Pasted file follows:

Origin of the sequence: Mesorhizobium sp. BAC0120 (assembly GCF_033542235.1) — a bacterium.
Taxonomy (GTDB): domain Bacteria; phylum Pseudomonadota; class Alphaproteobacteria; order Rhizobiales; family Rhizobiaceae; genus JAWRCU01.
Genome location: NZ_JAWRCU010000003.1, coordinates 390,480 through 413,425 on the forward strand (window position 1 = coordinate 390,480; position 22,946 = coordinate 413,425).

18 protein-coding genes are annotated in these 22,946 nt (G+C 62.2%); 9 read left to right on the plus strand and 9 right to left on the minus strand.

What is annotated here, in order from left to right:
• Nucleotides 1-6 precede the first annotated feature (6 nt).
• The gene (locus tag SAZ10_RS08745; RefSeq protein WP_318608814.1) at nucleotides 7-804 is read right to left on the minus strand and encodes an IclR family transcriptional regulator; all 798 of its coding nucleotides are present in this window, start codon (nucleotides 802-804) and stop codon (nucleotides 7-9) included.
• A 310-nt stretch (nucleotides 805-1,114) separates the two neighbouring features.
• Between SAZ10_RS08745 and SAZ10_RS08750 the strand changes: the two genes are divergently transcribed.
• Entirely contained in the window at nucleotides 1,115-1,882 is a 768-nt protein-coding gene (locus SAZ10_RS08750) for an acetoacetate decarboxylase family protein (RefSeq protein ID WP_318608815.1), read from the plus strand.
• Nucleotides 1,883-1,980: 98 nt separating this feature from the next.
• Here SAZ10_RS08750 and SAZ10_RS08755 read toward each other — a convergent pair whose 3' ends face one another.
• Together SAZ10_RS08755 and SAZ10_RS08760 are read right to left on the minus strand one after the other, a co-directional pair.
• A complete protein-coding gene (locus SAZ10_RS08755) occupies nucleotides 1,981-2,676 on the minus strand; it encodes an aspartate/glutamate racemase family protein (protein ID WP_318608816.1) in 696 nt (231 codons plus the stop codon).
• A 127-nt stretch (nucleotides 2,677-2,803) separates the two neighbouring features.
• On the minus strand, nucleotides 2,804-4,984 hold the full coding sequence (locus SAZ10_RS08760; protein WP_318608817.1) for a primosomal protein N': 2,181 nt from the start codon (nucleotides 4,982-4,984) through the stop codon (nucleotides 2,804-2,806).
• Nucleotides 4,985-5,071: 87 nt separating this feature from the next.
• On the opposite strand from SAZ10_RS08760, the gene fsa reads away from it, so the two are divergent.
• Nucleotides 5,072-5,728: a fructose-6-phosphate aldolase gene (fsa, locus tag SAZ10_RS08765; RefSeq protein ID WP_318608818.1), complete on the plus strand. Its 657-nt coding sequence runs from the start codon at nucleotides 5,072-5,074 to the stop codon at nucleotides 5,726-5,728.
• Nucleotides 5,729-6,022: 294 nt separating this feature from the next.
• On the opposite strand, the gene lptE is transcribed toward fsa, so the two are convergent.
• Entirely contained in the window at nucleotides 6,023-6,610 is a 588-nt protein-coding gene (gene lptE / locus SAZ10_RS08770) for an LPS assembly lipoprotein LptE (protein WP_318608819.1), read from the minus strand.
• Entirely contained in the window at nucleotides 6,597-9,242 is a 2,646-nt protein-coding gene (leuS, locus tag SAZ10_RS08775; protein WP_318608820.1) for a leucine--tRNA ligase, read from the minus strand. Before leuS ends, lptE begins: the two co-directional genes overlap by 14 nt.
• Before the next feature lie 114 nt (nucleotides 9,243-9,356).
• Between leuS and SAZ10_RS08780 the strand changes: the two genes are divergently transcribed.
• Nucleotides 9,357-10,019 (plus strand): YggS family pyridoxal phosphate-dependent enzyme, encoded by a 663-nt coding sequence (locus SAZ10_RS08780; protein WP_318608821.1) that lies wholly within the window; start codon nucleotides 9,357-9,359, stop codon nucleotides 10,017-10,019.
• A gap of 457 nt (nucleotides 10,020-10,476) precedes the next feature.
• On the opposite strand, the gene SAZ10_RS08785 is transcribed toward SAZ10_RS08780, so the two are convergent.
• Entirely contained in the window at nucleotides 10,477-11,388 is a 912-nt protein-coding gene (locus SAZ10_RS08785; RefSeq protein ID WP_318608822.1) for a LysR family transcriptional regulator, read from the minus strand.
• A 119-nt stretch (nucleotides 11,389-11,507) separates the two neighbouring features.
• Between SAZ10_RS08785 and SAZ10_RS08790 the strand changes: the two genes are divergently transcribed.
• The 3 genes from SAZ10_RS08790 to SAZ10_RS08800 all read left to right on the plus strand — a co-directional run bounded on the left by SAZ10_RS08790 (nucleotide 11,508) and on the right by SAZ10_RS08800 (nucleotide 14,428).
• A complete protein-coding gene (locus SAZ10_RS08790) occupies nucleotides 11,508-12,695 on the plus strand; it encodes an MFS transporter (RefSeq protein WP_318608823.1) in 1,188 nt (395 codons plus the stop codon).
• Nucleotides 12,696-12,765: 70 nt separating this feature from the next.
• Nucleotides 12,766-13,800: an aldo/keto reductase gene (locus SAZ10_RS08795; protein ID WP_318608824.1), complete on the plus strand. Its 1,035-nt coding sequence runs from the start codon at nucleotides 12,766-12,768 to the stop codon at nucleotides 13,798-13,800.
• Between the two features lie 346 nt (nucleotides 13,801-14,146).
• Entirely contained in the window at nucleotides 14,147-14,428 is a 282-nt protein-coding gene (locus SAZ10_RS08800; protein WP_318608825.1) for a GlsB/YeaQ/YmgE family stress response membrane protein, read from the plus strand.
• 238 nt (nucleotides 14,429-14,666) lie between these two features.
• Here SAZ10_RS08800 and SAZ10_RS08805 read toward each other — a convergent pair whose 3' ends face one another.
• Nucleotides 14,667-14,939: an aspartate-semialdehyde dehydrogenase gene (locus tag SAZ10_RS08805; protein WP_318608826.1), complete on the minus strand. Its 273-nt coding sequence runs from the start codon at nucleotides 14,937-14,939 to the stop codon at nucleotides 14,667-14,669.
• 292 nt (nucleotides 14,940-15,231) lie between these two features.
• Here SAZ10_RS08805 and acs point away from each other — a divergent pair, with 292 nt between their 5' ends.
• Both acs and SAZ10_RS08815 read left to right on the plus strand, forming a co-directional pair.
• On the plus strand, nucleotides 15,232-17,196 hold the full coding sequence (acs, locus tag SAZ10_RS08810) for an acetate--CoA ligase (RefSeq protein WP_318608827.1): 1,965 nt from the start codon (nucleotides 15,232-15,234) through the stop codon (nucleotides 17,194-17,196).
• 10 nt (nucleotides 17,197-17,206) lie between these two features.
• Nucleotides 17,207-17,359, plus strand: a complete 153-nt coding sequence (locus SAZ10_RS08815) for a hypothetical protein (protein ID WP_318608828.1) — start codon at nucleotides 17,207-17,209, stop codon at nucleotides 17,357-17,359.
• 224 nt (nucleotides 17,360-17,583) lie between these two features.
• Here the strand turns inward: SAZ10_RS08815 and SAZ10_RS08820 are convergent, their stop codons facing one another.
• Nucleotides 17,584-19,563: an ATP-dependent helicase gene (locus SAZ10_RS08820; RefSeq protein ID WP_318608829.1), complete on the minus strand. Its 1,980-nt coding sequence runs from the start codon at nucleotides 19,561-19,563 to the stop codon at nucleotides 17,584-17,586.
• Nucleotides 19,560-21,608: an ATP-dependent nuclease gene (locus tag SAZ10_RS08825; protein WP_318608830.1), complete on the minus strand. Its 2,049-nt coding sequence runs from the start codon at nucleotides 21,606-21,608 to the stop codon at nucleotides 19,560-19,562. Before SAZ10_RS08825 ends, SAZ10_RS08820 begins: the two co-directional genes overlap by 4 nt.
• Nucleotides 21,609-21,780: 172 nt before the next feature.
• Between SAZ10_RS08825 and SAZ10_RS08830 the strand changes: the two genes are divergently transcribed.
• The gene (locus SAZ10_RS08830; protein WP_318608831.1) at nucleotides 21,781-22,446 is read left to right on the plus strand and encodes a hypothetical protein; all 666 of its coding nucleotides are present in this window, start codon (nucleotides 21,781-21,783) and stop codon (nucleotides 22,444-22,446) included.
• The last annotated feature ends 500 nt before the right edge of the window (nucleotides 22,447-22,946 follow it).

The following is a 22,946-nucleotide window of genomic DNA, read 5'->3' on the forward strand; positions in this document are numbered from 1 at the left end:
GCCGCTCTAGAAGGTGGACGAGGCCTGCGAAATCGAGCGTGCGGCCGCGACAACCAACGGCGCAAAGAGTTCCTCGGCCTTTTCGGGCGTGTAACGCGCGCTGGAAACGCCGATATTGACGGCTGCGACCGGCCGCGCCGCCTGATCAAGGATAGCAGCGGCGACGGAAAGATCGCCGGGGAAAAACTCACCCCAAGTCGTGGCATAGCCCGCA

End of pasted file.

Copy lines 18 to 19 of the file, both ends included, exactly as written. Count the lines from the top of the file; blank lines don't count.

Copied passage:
• On the opposite strand from SAZ10_RS08760, the gene fsa reads away from it, so the two are divergent.
• Nucleotides 5,072-5,728: a fructose-6-phosphate aldolase gene (fsa, locus tag SAZ10_RS08765; RefSeq protein ID WP_318608818.1), complete on the plus strand. Its 657-nt coding sequence runs from the start codon at nucleotides 5,072-5,074 to the stop codon at nucleotides 5,726-5,728.